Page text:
Five to ten percent of patients present with metastatic disease, and 30–50% of patients with locoregionally advanced disease experience recurrence, frequently outside the head and neck region. Patients with recurrent and/or metastatic disease are, with few exceptions, treated with palliative intent. Some patients may require local or regional radiation therapy for pain control, but most are given chemotherapy. Response rates to chemotherapy average only 30–50%; the durations of response are short, and the median survival time is 8–10 months. Therefore, chemotherapy provides transient symptomatic benefit. Drugs with single-agent activity in this setting include methotrexate, 5-FU, cisplatin, paclitaxel, and docetaxel. Combinations of cisplatin with 5-FU, carboplatin with 5-FU, and cisplatin or carboplatin with paclitaxel or docetaxel are frequently used.
EGFR-directed therapies, including monoclonal antibodies (e.g., cetuximab) and tyrosine kinase inhibitors (TKIs) of the EGFR signaling pathway (e.g., erlotinib or gefitinib), have single-agent activity of approximately 10%. Side effects are usually limited to an acneiform rash and diarrhea (for the TKIs). The addition of cetuximab to standard combination chemotherapy with cisplatin or carboplatin and 5-FU was shown to result in a significant increase in median survival. Drugs targeting specific mutations are under investigation, but no such strategy has yet been shown to be feasible in head and neck cancer. COMPLICATIONS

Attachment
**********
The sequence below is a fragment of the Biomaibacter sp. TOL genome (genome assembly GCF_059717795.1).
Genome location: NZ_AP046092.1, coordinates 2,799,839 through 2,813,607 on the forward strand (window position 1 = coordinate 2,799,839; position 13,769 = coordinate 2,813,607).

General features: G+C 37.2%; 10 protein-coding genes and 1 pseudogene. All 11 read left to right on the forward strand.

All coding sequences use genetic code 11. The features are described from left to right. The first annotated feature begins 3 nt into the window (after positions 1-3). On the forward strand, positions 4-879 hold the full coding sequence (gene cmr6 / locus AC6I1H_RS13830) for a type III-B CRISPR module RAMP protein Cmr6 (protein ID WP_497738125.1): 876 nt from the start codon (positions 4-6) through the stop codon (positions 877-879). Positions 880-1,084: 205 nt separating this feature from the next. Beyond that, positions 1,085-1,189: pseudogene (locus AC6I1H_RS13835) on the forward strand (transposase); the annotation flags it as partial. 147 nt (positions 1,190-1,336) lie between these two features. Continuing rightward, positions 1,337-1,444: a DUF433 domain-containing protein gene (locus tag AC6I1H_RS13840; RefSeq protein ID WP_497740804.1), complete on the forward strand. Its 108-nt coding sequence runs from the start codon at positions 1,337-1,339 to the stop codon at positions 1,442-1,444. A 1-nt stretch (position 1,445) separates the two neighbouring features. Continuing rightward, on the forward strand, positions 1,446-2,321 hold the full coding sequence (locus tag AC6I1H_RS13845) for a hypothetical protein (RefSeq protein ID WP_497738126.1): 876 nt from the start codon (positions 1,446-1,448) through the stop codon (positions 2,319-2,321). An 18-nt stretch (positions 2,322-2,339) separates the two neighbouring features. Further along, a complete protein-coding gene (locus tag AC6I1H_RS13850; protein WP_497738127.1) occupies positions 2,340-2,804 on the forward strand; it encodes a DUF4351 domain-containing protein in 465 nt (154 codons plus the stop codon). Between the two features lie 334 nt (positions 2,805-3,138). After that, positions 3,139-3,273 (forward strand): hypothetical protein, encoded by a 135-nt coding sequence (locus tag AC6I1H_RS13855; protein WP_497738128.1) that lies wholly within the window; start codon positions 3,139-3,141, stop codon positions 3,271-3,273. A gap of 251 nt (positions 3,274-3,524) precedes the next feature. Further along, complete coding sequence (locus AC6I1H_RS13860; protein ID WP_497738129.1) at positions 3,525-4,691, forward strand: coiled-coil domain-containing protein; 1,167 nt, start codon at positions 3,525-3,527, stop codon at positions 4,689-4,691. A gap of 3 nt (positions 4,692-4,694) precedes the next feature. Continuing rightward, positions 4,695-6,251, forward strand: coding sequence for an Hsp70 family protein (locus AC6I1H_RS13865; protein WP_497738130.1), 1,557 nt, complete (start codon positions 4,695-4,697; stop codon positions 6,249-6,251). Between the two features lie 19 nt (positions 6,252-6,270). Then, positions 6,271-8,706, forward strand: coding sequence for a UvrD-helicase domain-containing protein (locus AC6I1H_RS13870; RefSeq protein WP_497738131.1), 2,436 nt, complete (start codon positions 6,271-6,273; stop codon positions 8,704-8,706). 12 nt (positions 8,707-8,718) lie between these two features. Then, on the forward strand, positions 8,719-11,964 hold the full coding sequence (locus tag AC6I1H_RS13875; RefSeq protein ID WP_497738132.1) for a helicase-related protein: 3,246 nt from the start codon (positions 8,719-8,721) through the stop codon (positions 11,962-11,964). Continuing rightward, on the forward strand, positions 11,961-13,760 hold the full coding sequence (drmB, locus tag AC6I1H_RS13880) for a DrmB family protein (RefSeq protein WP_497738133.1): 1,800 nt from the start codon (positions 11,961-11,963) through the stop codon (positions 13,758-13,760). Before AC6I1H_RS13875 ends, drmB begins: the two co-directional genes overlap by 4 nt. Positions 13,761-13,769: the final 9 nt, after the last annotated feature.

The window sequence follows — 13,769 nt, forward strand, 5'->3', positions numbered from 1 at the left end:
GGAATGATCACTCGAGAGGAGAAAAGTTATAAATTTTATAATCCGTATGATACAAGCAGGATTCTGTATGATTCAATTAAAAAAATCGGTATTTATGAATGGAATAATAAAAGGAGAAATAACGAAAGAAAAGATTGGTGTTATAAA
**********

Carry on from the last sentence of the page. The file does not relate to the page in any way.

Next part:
Complications from treatment of head and neck cancer are usually correlated to the extent of surgery and exposure of normal tissue structures to radiation. Currently, the extent of surgery has been limited or completely replaced by chemotherapy and radiation therapy as the primary approach. Acute complications of radiation include mucositis and dysphagia. Long-term complications include xerostomia, loss of taste, decreased tongue mobility, second malignancies, dysphagia, and neck fibrosis. The complications of chemotherapy vary with the regimen used but usually include myelosuppression, mucositis, nausea and vomiting, and nephrotoxicity (with cisplatin).
The mucosal side effects of therapy can lead to malnutrition and dehydration. Many centers address issues of dentition before starting treatment, and some place feeding tubes to ensure control of hydration and nutrition intake. About 50% of patients develop hypothyroidism from the treatment; thus, thyroid function should be monitored.